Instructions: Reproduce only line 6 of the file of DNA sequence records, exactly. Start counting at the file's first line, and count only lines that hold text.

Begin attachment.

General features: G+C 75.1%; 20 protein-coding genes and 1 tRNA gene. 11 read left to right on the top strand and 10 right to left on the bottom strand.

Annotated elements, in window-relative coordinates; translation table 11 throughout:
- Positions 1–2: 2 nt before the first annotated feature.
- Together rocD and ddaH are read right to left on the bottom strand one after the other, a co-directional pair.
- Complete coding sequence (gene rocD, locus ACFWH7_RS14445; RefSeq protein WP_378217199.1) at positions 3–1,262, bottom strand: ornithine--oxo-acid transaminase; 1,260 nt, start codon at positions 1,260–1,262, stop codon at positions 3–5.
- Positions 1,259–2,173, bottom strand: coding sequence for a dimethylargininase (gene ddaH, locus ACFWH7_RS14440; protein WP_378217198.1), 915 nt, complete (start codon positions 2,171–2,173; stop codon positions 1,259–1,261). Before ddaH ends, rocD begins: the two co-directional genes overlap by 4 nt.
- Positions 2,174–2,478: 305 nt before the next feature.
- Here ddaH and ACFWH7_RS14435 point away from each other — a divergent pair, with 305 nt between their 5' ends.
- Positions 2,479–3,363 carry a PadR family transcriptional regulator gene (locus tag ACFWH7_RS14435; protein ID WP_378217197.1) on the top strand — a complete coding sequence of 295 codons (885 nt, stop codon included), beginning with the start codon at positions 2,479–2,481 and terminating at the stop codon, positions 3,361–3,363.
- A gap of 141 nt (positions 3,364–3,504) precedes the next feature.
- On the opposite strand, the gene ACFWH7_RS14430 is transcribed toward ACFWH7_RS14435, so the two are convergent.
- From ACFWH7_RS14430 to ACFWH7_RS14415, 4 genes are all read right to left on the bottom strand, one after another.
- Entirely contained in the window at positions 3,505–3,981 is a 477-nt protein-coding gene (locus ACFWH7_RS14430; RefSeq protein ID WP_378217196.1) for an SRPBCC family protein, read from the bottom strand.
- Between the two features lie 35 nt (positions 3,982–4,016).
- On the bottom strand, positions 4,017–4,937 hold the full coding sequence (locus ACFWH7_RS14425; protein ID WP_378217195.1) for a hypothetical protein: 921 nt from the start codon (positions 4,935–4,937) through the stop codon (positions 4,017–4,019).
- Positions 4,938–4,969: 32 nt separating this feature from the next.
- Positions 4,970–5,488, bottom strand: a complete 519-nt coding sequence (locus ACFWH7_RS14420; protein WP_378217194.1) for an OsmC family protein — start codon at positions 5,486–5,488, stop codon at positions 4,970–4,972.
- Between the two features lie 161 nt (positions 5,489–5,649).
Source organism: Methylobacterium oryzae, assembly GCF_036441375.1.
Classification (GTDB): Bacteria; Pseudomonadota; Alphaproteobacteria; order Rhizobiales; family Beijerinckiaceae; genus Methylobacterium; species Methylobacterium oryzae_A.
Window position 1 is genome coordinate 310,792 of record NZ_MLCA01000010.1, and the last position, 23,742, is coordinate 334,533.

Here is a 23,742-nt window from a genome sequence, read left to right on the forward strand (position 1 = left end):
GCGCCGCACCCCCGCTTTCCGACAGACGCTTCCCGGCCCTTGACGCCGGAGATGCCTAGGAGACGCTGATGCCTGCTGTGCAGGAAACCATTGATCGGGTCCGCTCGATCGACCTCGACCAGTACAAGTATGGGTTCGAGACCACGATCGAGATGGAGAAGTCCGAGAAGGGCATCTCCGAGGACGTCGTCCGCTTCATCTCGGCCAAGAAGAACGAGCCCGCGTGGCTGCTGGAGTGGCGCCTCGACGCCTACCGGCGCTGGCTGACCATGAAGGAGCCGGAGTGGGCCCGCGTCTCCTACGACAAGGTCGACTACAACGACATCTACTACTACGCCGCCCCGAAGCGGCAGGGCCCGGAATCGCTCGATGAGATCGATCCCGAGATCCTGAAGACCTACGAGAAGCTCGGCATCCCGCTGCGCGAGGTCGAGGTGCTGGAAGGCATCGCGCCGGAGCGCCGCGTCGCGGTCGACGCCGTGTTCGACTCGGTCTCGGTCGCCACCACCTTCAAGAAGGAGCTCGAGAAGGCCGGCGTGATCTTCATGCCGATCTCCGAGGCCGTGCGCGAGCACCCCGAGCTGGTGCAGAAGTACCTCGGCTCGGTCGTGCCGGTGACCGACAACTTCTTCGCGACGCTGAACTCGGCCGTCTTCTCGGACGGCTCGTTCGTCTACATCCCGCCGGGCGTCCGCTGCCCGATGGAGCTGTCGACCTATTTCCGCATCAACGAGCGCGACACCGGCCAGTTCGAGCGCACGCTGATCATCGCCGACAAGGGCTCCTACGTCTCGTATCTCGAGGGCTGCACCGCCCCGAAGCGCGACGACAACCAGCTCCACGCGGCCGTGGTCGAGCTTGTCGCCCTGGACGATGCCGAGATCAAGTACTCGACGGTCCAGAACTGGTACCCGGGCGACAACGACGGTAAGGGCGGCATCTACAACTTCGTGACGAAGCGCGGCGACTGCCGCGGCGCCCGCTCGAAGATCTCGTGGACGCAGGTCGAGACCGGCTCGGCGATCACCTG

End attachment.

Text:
- Positions 1,259–2,173, bottom strand: coding sequence for a dimethylargininase (gene ddaH, locus ACFWH7_RS14440; protein WP_378217198.1), 915 nt, complete (start codon positions 2,171–2,173; stop codon positions 1,259–1,261). Before ddaH ends, rocD begins: the two co-directional genes overlap by 4 nt.